By employing a model deficient for c-met exclusively in hepatocytes, we found that c-met ablation affected neither early hepatic Erk1/2 activation nor induction of the initial round of DNA replication.
Gene_expression (ablation) of c-met in hepatocytes
13) Confidence 0.55 Published 2010 Journal PLoS ONE Section Body Doc Link PMC2940888 Disease Relevance 0 Pain Relevance 0
To evaluate the effect of c-met deletion on cell cycle progression, we used 5-bromo-2?
Gene_expression (deletion) of c-met
14) Confidence 0.55 Published 2010 Journal PLoS ONE Section Body Doc Link PMC2940888 Disease Relevance 0.38 Pain Relevance 0.15
Although c-Met is not exposed on the apical surface of epithelia, we hypothesized that InlB could activate c-Met because of the local loss of cell polarity that occurs at MCJs.
Neg (not) Gene_expression (exposed) of c-Met
15) Confidence 0.18 Published 2010 Journal PLoS Pathogens Section Body Doc Link PMC2869327 Disease Relevance 0 Pain Relevance 0
To test the role of c-Met on apical invasion of polarized epithelial cells, we pretreated the confluent polarized monolayers with SU11274 to inhibit c-Met signaling or DMSO as a control, then infected them with WT or ?
Gene_expression (signaling) of c-Met in epithelial cells
16) Confidence 0.18 Published 2010 Journal PLoS Pathogens Section Body Doc Link PMC2869327 Disease Relevance 0.24 Pain Relevance 0.03
As an explanation for their highly invasive nature, we show that DBM2 tumors not only express both c-Met and uPAR, the receptor of urokinase signaling pathway, but also strongly respond to HGF (data not shown) indicating that the c-Met signaling pathway may play an important role in the invasion of DBM2 orthotopic tumors into the brain parenchyma [24,27,40,44].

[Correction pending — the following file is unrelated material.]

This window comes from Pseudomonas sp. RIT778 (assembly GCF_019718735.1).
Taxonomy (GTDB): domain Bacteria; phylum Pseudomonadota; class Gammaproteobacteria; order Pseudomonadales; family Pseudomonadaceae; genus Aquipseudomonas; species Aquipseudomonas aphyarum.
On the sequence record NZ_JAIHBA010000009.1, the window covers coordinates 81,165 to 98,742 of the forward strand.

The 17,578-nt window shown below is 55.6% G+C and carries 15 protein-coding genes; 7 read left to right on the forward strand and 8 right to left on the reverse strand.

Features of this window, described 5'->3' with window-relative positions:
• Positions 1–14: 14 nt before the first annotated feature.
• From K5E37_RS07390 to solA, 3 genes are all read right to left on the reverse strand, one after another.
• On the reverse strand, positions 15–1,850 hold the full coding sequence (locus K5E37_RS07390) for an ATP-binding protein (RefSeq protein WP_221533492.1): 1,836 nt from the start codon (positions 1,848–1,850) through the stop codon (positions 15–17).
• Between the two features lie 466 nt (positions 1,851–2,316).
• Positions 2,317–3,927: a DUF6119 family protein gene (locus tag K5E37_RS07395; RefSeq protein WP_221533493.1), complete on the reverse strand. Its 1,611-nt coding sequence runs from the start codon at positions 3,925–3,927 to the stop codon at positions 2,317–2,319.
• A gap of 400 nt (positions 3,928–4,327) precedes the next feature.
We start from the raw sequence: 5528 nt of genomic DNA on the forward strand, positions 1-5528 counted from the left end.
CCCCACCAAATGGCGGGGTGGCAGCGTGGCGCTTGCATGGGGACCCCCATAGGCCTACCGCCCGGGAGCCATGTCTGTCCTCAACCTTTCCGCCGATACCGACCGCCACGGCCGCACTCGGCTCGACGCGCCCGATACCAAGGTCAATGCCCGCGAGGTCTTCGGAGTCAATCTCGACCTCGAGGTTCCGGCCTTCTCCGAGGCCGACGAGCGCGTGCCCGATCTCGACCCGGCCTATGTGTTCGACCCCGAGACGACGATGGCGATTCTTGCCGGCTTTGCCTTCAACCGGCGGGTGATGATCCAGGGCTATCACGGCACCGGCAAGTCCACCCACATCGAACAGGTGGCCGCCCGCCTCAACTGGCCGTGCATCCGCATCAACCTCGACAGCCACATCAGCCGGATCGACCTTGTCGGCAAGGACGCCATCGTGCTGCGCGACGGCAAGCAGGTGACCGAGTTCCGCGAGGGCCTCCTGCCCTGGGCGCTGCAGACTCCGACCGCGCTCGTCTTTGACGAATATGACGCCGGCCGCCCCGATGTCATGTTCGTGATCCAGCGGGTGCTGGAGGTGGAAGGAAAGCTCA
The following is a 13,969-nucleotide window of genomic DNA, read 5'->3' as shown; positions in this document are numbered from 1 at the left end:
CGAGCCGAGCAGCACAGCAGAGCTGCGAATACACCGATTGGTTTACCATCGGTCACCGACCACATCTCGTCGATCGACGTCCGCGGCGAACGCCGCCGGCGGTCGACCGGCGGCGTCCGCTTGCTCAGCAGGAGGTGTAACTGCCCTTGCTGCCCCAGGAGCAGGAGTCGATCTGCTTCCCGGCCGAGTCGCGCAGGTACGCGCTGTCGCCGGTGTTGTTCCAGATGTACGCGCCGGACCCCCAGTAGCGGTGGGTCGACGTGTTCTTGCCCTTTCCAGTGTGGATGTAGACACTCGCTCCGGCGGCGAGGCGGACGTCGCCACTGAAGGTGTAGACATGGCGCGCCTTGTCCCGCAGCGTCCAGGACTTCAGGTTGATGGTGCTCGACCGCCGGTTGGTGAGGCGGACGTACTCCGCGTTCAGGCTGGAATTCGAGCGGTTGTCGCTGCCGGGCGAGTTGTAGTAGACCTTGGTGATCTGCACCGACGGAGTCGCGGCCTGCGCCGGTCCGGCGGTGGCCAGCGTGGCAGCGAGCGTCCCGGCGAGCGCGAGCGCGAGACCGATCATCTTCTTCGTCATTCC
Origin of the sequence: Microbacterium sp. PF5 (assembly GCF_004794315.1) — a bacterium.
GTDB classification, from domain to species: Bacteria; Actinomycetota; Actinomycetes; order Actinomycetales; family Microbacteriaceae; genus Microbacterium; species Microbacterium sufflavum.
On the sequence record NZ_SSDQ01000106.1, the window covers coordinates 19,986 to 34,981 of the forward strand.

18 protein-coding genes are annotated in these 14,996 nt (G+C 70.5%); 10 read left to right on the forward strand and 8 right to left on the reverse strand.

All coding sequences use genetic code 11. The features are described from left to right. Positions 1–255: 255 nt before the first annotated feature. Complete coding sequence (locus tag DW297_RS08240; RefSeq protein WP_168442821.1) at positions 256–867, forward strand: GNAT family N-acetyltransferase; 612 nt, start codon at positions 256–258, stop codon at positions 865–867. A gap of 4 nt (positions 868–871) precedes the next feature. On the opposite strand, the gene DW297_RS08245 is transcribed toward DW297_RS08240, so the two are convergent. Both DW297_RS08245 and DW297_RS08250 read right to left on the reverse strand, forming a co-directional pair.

Gene_expression (express) of c-Met in HGF associated with cancer
17) Confidence 0.14 Published 2008 Journal J Transl Med Section Body Doc Link PMC2645376 Disease Relevance 1.83 Pain Relevance 0
Aberrant expression of receptor tyrosine kinases such as EGFR and c-Met, and loss of the ERK phosphatase DUSP6 occur during cancer progression and activate the ERK pathway [3].
Gene_expression (expression) of c-Met associated with cancer
18) Confidence 0.11 Published 2010 Journal BMC Cancer Section Body Doc Link PMC2955043 Disease Relevance 0.54 Pain Relevance 0.03
Analysis of tissue sections from DBM2 tumors for human c-MET and uPAR expression pinpointed the location of invasive glioblastoma cells in the brain parenchyma and at the same time examined an important mechanism for cellular invasion (Figure 3B). c-MET oncoprotein signaling promotes the activation of urokinase and its receptor (uPAR) [27] and both are associated with GBM invasion in patient tumors [24,27-29].
Gene_expression (expression) of c-MET in brain associated with glioblastoma and cancer
19) Confidence 0.09 Published 2008 Journal J Transl Med Section Body Doc Link PMC2645376 Disease Relevance 1.64 Pain Relevance 0.03
After the third cellular division, expression of c-met, Scn-1b, ?
Gene_expression (expression) of c-met
20) Confidence 0.08 Published 2008 Journal PLoS ONE Section Body Doc Link PMC2262151 Disease Relevance 0.06 Pain Relevance 0